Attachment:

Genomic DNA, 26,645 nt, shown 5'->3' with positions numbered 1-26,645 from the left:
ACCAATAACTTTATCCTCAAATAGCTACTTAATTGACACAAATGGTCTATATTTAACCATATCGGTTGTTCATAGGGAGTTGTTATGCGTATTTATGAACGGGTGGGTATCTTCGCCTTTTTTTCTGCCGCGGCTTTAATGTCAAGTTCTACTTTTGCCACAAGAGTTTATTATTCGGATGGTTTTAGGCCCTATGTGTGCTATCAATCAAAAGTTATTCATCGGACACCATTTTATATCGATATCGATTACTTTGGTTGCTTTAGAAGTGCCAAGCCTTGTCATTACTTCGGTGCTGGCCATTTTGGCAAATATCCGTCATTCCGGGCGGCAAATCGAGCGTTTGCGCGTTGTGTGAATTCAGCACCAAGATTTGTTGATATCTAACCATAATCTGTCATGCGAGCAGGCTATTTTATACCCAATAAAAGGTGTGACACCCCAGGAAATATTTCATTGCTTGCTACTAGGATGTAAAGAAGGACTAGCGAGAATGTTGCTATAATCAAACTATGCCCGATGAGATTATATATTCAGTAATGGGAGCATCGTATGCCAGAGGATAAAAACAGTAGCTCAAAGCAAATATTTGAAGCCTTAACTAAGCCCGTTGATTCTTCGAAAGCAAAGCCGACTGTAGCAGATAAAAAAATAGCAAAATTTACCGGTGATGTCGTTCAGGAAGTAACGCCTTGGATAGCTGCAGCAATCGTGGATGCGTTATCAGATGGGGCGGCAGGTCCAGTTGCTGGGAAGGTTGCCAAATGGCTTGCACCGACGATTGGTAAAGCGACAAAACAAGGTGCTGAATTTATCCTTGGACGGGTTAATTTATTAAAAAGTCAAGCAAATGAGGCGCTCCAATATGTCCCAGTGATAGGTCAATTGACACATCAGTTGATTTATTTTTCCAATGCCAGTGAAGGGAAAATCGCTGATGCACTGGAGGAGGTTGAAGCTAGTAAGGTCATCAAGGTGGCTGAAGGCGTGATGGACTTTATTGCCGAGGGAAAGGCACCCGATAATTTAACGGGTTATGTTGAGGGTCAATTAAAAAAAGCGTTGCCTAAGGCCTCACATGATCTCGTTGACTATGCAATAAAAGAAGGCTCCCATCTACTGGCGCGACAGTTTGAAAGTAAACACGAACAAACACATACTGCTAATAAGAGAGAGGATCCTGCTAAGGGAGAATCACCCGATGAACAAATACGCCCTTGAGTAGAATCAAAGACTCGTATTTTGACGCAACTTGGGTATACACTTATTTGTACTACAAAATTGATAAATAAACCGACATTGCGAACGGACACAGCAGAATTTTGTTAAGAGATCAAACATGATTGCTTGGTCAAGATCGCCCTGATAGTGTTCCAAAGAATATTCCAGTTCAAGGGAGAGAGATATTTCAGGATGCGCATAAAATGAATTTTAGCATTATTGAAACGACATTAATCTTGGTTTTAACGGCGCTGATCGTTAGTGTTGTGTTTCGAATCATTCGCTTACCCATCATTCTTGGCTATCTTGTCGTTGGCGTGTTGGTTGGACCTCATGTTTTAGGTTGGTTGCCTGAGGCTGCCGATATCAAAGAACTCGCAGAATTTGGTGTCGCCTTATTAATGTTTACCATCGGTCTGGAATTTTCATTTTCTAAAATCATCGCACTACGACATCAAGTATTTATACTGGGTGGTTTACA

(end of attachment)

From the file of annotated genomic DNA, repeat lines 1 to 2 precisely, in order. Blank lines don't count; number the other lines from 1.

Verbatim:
Genomic DNA, 26,645 nt, shown 5'->3' with positions numbered 1-26,645 from the left:
ACCAATAACTTTATCCTCAAATAGCTACTTAATTGACACAAATGGTCTATATTTAACCATATCGGTTGTTCATAGGGAGTTGTTATGCGTATTTATGAACGGGTGGGTATCTTCGCCTTTTTTTCTGCCGCGGCTTTAATGTCAAGTTCTACTTTTGCCACAAGAGTTTATTATTCGGATGGTTTTAGGCCCTATGTGTGCTATCAATCAAAAGTTATTCATCGGACACCATTTTATATCGATATCGATTACTTTGGTTGCTTTAGAAGTGCCAAGCCTTGTCATTACTTCGGTGCTGGCCATTTTGGCAAATATCCGTCATTCCGGGCGGCAAATCGAGCGTTTGCGCGTTGTGTGAATTCAGCACCAAGATTTGTTGATATCTAACCATAATCTGTCATGCGAGCAGGCTATTTTATACCCAATAAAAGGTGTGACACCCCAGGAAATATTTCATTGCTTGCTACTAGGATGTAAAGAAGGACTAGCGAGAATGTTGCTATAATCAAACTATGCCCGATGAGATTATATATTCAGTAATGGGAGCATCGTATGCCAGAGGATAAAAACAGTAGCTCAAAGCAAATATTTGAAGCCTTAACTAAGCCCGTTGATTCTTCGAAAGCAAAGCCGACTGTAGCAGATAAAAAAATAGCAAAATTTACCGGTGATGTCGTTCAGGAAGTAACGCCTTGGATAGCTGCAGCAATCGTGGATGCGTTATCAGATGGGGCGGCAGGTCCAGTTGCTGGGAAGGTTGCCAAATGGCTTGCACCGACGATTGGTAAAGCGACAAAACAAGGTGCTGAATTTATCCTTGGACGGGTTAATTTATTAAAAAGTCAAGCAAATGAGGCGCTCCAATATGTCCCAGTGATAGGTCAATTGACACATCAGTTGATTTATTTTTCCAATGCCAGTGAAGGGAAAATCGCTGATGCACTGGAGGAGGTTGAAGCTAGTAAGGTCATCAAGGTGGCTGAAGGCGTGATGGACTTTATTGCCGAGGGAAAGGCACCCGATAATTTAACGGGTTATGTTGAGGGTCAATTAAAAAAAGCGTTGCCTAAGGCCTCACATGATCTCGTTGACTATGCAATAAAAGAAGGCTCCCATCTACTGGCGCGACAGTTTGAAAGTAAACACGAACAAACACATACTGCTAATAAGAGAGAGGATCCTGCTAAGGGAGAATCACCCGATGAACAAATACGCCCTTGAGTAGAATCAAAGACTCGTATTTTGACGCAACTTGGGTATACACTTATTTGTACTACAAAATTGATAAATAAACCGACATTGCGAACGGACACAGCAGAATTTTGTTAAGAGATCAAACATGATTGCTTGGTCAAGATCGCCCTGATAGTGTTCCAAAGAATATTCCAGTTCAAGGGAGAGAGATATTTCAGGATGCGCATAAAATGAATTTTAGCATTATTGAAACGACATTAATCTTGGTTTTAACGGCGCTGATCGTTAGTGTTGTGTTTCGAATCATTCGCTTACCCATCATTCTTGGCTATCTTGTCGTTGGCGTGTTGGTTGGACCTCATGTTTTAGGTTGGTTGCCTGAGGCTGCCGATATCAAAGAACTCGCAGAATTTGGTGTCGCCTTATTAATGTTTACCATCGGTCTGGAATTTTCATTTTCTAAAATCATCGCACTACGACATCAAGTATTTATACTGGGTGGTTTACA